This is a South African restaurant whose Portuguese founders created a chicken dish that centered around the "peri-peri" African birds-eye chili pepper. Specify the degree of spiciness that you want, and your bird comes out slathered in the appropriate sauce. I opted for the "Hot" version, which turned out to be respectably spicy enough for me to try stepping up to some of the spiciest "Extra Hot" sauce on the side. I couldn't quite detect the difference in heat between the two, but the sourness of the lemon juice did come across much more prominently to me when I dipped directly into the sauce. All of this time, the flame-grilled aroma of this surprisingly moist bird still came through.

Now, one could argue that the flavors here are a bit too in-your-face and could use a bit more refinement. But my belly was warm enough after the meal that I still enjoyed it - more than that "Portuguese" chicken sold at that Charco's stall at Singapore's Ang Mo Kio Avenue 5. I can see why this Nando's place is so addictive now. I sure hope that someone opens one in Singapore soon.

Monday, August 11, 2008

Taking the Airebus to KL

Breakfast on Airebus

I absolutely refuse to take flights to KL, largely on the basis that it's a lot more stress-free on a contiguous bus ride with laptop power and a cellular connection instead, especially without constantly getting interrupted by stopping for security, waiting for the flight, getting on/off a taxi, etc. I was quite happy with Aeroline's coach service on my last trip, but this time I wanted to try out another one that I spotted a couple of months back: Airebus.

Similar to Aeroline, these guys featured big reclining seats with power outlets. Unlike Aeroline, these guys had VOD-screens, although the selection of rather dated content wasn't anything that I cared for. The tiny room temperature meal above wasn't exactly anything to get excited about either, but at least it was a step up from the Aeroline meal that I got last time. Still, I think I recall the condition of Aeroline's buses being a bit more solid, but maybe that was just due to my choice of Airebus' so-called "Business" class bus, whose city center drop-off locations were more fitting for my trip.

Anyway, just a few notes to myself if I decide to take these guys again. First, there was no waiting area at the DFS Scotts building as it hadn't even opened by the time the 8 AM bus arrived, so I just sat around on the steps outside. Secondly, the seat in the front left seat with the leg rest was roomy, but didn't recline flat, and was also exposed to some of the noise from the driver. Lastly, there was no bathroom on this bus (but there was one on the cheaper "Executive" class one, even if that went to a different drop-off point in KL).

Maybe I'll have a different experience on the ride back, but right now I'm torn between Aeroline and Airebus. Airebus's Business Class is better on paper and has better drop-off points for me, but I seem to recall having a smoother experience on Aeroline. At least today's ride was unbelievably punctual, leaving at 7:55 AM and getting in at exactly 1:00 PM, just as scheduled.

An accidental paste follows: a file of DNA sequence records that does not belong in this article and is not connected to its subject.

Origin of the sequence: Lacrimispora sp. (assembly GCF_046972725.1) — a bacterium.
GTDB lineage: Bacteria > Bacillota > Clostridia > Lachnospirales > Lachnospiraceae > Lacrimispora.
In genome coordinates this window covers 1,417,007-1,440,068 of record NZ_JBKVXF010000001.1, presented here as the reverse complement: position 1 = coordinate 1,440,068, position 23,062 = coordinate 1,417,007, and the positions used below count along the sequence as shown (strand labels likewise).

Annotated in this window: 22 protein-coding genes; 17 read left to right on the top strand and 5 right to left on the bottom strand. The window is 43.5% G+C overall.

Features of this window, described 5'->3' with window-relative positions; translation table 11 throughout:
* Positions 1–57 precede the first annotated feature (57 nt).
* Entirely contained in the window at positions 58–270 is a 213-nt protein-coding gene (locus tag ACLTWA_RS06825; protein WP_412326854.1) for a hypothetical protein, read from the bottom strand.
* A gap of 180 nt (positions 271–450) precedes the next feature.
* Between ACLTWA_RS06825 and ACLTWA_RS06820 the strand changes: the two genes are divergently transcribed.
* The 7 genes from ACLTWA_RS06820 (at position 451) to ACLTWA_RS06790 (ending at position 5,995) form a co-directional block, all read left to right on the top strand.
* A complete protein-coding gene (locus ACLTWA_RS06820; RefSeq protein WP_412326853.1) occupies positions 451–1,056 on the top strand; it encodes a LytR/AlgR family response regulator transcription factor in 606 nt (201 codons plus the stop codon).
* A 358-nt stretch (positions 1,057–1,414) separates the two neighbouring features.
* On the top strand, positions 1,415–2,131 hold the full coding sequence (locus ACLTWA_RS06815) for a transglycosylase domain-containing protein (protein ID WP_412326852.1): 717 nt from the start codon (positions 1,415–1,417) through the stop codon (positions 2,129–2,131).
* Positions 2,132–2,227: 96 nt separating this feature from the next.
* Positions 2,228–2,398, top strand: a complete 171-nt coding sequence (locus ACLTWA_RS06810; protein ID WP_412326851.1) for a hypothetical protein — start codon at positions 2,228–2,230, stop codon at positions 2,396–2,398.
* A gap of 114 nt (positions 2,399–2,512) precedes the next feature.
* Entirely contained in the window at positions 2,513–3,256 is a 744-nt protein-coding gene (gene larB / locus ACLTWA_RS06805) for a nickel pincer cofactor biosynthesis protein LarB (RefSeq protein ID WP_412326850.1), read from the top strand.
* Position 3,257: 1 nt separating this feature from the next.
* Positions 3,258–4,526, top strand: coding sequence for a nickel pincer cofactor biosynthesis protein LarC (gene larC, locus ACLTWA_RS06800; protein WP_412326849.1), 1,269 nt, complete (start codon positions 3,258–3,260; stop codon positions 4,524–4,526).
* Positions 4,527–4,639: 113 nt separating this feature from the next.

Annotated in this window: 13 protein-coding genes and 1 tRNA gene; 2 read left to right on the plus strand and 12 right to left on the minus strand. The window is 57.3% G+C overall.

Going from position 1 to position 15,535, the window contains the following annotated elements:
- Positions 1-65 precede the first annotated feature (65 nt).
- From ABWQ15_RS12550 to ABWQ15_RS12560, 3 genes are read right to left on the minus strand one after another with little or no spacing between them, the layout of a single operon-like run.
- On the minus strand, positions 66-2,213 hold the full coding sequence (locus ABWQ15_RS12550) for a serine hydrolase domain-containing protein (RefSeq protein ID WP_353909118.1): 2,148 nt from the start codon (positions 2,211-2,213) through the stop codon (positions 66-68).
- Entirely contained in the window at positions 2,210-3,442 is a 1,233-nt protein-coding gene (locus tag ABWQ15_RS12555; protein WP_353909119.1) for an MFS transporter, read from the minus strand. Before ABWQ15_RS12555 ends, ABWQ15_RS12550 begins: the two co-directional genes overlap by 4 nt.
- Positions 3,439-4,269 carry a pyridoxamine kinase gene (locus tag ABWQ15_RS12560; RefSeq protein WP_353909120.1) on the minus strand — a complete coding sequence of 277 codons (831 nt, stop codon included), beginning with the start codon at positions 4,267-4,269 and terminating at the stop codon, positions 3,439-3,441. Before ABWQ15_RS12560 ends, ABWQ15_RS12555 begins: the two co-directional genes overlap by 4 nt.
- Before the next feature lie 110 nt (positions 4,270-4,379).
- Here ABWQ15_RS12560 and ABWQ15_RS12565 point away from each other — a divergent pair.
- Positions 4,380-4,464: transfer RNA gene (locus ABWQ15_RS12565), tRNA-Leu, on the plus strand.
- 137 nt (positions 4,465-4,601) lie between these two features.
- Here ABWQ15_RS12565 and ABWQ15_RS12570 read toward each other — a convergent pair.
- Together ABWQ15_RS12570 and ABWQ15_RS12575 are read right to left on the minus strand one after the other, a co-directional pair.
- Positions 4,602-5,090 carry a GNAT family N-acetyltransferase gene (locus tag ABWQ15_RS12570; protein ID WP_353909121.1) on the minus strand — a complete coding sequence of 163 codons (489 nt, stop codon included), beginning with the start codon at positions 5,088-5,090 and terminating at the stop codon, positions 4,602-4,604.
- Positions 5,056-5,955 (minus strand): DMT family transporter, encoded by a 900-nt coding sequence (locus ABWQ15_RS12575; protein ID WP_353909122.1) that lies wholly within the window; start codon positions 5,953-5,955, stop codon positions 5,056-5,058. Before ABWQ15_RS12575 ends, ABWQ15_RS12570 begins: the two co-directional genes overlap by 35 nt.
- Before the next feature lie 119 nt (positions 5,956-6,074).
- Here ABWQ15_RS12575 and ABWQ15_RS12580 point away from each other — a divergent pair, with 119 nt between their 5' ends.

Thursday, August 07, 2008

Tanyoto, Liang Court, Singapore

Sichuan Hotpot

The name of this Liang Court-based restaurant may sound Japanese, but it's actually a chain of Sichuan hotpot restaurants from mainland China, having now planted itself here in Singapore (177 River Valley Road #01-25, 6836-6839). And a darned upscale hotpot place it was. We're not talking about any beat-up all-you-can-eat place anymore; we're talking about a place with warm oshibori to start, plush seating and tableware, and some of the most courteous service I've come across in a place like this.

Of course, the prices were upscale too. Even without having ordered the wagyu option here, two of us broke past the triple digit mark just by loading up on individual plates of meat. Arguably, it was worth it, mainly due to the high quality of the ingredients. But next time, I'll also be wiser in my menu selections by passing on some of their touted specialities, such as the fried Sichuan pork thing as well as the tomato-based broth. While the latter was fine, I preferred the light and savory fish-based broth much more. We didn't quite venture onto their so-called "secret recipe fish lips" though. If anyone tries that, please let me know if it's worth it or not.

Actually, they had a few cooked dishes here too, including a reasonably-priced weekday lunch set. But I had bones to pick with most of those (too oily, too salty, or too garlicky). And admittedly, after having eaten here four times in the past three days, I've gotten a bit sick of it all. But I am still impressed enough with this place to give it a thumbs up in my books. Now I've just got to eat enough salad this weekend in order to purge out all of the grease built up in my belly.

Friday, August 01, 2008

Wiener Schnitzel from Brotzeit

Wiener Schnitzel

Here's the Wiener Schnitzel from Brotzeit. This super thin and tender veal with light breading and a squeeze of lemon totally hit the spot for much that I'm still craving it despite having just eaten it. Mmmm.